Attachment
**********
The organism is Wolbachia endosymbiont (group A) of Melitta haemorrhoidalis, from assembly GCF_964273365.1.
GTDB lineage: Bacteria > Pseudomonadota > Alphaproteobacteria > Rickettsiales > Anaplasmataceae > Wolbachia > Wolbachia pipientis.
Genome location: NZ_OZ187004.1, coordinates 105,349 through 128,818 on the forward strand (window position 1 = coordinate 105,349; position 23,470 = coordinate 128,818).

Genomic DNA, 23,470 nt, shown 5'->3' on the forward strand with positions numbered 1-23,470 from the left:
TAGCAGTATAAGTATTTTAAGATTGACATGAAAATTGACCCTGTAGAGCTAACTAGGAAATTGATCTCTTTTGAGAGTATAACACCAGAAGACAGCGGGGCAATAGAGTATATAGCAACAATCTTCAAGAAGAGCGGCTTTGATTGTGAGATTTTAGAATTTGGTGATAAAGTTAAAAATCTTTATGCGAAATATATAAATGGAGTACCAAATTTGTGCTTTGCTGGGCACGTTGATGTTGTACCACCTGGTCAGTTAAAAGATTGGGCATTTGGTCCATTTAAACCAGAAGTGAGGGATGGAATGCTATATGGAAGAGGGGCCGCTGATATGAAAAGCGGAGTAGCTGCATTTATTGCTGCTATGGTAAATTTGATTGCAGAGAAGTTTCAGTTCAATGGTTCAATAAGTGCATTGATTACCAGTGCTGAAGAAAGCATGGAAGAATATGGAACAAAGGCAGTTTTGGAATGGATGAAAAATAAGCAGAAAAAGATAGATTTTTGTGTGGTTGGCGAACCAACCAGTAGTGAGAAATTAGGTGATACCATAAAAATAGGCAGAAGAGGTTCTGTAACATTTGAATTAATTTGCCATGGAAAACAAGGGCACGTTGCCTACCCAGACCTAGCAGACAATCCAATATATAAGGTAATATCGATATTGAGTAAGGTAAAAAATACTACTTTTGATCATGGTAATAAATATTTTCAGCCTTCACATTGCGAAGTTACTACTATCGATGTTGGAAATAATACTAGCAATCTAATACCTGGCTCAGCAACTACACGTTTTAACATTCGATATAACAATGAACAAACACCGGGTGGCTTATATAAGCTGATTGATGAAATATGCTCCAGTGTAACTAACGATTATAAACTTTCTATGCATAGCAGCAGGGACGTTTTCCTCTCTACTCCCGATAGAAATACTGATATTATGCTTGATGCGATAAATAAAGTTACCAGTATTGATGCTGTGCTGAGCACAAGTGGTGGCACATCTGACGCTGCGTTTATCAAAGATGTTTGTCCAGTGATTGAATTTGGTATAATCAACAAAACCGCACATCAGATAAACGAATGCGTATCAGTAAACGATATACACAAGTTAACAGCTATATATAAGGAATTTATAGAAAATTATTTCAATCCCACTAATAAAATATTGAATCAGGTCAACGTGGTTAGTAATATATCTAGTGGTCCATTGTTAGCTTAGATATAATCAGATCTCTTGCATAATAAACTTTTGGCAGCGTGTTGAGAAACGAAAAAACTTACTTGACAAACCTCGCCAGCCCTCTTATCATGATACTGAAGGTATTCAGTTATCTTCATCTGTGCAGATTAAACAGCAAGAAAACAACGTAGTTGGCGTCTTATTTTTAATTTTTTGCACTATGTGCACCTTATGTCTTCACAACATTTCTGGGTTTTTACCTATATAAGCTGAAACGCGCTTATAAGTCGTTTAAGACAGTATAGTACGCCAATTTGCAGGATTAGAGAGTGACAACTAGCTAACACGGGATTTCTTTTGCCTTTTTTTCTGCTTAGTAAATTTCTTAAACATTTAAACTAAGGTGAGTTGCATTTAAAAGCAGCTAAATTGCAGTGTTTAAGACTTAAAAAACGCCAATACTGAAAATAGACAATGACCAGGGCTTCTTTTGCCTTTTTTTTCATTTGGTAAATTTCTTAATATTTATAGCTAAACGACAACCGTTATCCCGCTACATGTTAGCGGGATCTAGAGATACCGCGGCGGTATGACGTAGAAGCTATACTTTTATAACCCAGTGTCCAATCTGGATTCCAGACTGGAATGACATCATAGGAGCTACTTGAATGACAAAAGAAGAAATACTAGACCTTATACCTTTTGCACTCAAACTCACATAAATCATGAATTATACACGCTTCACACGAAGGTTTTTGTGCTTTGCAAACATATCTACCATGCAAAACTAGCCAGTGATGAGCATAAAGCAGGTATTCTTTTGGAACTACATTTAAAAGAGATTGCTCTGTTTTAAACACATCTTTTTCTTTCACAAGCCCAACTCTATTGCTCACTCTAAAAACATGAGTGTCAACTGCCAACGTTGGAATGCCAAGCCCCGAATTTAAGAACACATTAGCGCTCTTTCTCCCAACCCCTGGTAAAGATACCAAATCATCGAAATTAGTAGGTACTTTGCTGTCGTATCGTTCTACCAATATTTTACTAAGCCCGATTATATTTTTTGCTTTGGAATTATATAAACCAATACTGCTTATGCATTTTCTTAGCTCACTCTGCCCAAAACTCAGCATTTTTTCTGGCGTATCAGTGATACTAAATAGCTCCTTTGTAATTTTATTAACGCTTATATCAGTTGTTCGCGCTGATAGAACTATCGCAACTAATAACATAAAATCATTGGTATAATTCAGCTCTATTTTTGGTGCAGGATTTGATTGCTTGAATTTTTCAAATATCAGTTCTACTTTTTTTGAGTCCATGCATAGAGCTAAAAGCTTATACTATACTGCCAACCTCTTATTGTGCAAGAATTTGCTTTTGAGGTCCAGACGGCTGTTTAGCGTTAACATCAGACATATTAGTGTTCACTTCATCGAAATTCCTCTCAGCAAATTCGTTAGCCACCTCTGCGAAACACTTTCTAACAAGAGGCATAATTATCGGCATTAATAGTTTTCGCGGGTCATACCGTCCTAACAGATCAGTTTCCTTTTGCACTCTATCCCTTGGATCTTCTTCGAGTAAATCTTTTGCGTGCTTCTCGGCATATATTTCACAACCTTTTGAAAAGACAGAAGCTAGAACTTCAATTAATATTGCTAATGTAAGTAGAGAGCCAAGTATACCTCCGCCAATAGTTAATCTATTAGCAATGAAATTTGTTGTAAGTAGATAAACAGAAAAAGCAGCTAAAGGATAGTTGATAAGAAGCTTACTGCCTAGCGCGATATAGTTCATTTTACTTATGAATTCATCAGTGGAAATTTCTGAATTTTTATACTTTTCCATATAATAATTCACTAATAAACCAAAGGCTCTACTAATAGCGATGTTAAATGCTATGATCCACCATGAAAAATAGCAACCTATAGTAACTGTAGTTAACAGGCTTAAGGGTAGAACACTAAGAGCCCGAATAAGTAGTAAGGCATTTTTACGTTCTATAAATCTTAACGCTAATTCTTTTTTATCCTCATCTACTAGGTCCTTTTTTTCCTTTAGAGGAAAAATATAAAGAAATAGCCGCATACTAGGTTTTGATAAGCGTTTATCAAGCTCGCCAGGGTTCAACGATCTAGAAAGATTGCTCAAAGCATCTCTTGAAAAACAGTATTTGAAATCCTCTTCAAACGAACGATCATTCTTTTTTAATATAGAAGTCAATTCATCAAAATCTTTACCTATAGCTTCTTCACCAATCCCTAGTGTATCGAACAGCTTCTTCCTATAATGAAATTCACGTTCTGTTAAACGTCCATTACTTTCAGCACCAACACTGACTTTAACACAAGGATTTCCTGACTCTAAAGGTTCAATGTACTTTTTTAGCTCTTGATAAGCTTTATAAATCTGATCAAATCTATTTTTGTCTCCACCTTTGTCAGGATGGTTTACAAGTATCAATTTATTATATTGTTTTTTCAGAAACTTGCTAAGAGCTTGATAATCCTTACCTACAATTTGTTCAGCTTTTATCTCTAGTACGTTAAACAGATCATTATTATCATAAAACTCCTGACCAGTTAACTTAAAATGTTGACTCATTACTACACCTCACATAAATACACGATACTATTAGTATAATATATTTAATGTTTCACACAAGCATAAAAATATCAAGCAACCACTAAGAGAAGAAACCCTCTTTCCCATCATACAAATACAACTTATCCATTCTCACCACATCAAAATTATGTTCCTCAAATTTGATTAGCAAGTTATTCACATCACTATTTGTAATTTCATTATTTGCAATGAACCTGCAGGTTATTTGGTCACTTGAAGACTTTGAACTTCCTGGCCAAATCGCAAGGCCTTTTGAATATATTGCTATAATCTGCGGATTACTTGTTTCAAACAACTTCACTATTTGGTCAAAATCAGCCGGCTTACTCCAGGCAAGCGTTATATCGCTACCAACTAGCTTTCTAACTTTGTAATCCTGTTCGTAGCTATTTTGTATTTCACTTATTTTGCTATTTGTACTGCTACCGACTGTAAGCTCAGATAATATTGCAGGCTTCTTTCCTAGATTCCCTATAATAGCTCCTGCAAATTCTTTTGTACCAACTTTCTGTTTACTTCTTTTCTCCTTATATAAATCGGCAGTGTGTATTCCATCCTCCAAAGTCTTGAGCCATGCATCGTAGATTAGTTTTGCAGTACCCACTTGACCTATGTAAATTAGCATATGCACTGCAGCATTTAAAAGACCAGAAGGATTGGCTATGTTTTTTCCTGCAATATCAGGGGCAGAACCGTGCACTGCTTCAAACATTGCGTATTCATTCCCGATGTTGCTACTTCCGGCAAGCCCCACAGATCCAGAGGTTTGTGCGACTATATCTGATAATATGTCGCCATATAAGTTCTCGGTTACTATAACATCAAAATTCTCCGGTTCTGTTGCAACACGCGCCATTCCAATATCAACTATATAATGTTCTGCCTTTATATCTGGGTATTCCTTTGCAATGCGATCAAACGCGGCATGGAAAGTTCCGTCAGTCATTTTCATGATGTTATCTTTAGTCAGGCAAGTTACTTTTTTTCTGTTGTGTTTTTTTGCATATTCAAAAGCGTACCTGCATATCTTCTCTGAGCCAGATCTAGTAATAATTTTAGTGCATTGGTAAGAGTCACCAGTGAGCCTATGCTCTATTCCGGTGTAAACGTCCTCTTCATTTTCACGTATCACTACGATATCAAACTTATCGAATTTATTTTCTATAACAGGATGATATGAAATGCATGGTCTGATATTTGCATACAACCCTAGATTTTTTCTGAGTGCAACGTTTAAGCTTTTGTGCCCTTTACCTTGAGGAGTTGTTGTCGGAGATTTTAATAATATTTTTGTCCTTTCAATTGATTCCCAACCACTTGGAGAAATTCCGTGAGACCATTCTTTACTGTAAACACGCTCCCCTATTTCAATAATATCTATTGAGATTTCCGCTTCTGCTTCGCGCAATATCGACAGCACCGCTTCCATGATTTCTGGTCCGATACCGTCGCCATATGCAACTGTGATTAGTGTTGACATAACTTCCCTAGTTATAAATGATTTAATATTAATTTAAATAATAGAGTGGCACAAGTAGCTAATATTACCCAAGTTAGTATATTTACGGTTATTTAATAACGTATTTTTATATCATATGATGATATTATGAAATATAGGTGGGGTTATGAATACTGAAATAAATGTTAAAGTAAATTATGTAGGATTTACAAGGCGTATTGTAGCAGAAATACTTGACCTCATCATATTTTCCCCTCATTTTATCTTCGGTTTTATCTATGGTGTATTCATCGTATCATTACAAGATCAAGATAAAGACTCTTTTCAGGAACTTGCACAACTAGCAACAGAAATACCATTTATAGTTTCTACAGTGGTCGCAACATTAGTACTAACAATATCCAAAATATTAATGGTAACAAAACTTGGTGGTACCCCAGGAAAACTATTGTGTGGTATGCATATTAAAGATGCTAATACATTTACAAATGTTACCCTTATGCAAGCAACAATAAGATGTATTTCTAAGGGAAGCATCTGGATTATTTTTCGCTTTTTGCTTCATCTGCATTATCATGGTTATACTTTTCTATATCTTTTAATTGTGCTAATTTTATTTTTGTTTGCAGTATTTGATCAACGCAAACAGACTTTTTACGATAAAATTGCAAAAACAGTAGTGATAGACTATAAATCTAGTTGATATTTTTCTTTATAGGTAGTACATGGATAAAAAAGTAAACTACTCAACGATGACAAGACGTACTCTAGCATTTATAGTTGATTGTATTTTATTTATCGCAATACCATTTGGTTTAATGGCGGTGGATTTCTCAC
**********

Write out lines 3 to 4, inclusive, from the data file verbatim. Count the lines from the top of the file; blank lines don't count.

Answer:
Genome location: NZ_OZ187004.1, coordinates 105,349 through 128,818 on the forward strand (window position 1 = coordinate 105,349; position 23,470 = coordinate 128,818).

Genomic DNA, 23,470 nt, shown 5'->3' on the forward strand with positions numbered 1-23,470 from the left: